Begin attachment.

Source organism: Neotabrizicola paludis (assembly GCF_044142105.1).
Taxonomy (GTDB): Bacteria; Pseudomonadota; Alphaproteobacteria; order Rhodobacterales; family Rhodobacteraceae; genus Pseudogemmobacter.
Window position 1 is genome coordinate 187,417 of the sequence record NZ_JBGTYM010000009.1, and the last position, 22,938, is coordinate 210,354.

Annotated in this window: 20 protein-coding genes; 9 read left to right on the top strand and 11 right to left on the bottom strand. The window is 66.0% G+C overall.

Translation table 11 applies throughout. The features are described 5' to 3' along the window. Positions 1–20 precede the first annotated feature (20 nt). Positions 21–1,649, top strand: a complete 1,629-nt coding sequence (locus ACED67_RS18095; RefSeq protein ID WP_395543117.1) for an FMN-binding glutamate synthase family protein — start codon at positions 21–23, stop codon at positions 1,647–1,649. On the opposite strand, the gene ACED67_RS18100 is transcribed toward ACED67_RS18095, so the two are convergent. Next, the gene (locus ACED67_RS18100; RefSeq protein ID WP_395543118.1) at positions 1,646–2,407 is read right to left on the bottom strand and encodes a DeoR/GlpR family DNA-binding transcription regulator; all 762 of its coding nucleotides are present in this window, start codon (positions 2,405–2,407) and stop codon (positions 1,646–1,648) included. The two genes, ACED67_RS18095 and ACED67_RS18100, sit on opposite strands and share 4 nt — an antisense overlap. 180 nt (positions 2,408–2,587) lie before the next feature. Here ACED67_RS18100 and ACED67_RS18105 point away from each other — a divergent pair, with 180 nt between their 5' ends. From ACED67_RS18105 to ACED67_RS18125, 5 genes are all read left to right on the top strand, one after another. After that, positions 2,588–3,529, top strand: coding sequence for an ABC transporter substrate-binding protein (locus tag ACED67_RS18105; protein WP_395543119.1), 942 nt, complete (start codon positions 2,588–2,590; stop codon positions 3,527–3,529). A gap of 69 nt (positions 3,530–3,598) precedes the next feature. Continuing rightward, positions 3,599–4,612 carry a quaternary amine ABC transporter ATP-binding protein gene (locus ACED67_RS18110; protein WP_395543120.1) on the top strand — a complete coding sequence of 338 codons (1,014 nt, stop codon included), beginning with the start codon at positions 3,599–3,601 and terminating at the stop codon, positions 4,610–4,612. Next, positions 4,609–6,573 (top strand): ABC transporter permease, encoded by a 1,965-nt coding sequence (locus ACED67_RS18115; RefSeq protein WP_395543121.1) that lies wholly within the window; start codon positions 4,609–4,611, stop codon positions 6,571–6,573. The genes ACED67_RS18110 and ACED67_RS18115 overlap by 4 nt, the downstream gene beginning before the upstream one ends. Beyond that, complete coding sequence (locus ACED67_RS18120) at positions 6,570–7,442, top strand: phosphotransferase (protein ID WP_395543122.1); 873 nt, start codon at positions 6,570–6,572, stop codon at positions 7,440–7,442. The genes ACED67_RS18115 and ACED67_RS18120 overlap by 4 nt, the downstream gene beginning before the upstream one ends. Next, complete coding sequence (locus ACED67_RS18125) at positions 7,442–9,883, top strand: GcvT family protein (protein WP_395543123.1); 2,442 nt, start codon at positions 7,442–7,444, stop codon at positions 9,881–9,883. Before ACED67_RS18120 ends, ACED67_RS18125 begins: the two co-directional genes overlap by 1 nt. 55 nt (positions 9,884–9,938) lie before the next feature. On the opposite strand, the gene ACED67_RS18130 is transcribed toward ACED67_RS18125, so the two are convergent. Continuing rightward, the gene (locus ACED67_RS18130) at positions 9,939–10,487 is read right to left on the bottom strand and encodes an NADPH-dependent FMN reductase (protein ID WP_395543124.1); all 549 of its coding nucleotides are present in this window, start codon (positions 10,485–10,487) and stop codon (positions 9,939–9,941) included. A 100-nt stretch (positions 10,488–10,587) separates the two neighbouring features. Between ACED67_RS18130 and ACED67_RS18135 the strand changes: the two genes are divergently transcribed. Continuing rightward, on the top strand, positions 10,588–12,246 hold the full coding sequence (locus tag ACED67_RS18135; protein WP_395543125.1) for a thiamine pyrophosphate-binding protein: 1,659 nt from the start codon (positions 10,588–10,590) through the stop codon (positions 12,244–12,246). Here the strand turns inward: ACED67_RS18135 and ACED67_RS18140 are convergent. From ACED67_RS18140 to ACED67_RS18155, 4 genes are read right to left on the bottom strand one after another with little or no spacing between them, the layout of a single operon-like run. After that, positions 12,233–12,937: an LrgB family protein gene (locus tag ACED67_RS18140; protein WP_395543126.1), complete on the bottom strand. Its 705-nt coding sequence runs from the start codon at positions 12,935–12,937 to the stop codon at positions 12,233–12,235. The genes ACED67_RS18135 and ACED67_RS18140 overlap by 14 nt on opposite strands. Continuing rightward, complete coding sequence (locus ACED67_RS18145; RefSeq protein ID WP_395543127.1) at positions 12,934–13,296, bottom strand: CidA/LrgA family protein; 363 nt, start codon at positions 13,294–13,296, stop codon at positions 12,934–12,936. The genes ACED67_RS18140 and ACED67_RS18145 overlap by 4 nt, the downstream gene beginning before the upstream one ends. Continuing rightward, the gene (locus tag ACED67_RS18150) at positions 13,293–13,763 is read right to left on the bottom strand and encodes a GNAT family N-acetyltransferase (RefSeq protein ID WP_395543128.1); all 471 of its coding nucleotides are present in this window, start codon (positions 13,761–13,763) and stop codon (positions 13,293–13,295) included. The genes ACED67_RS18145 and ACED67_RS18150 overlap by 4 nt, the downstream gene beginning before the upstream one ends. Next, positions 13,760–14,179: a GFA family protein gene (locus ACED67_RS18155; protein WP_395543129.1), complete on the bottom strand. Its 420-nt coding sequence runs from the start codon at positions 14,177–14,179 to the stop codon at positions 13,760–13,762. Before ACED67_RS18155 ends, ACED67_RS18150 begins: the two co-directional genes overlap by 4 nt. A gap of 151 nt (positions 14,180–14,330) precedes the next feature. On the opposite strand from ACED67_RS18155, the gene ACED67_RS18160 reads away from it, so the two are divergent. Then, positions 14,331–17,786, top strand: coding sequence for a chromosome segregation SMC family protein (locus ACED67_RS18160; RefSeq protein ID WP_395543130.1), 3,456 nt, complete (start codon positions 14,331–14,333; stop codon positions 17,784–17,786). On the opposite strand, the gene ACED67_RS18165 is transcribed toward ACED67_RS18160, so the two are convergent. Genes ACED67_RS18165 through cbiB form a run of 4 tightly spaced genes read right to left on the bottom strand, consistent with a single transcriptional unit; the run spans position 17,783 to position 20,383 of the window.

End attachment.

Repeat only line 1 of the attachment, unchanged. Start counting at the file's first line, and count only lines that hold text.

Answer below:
Source organism: Neotabrizicola paludis (assembly GCF_044142105.1).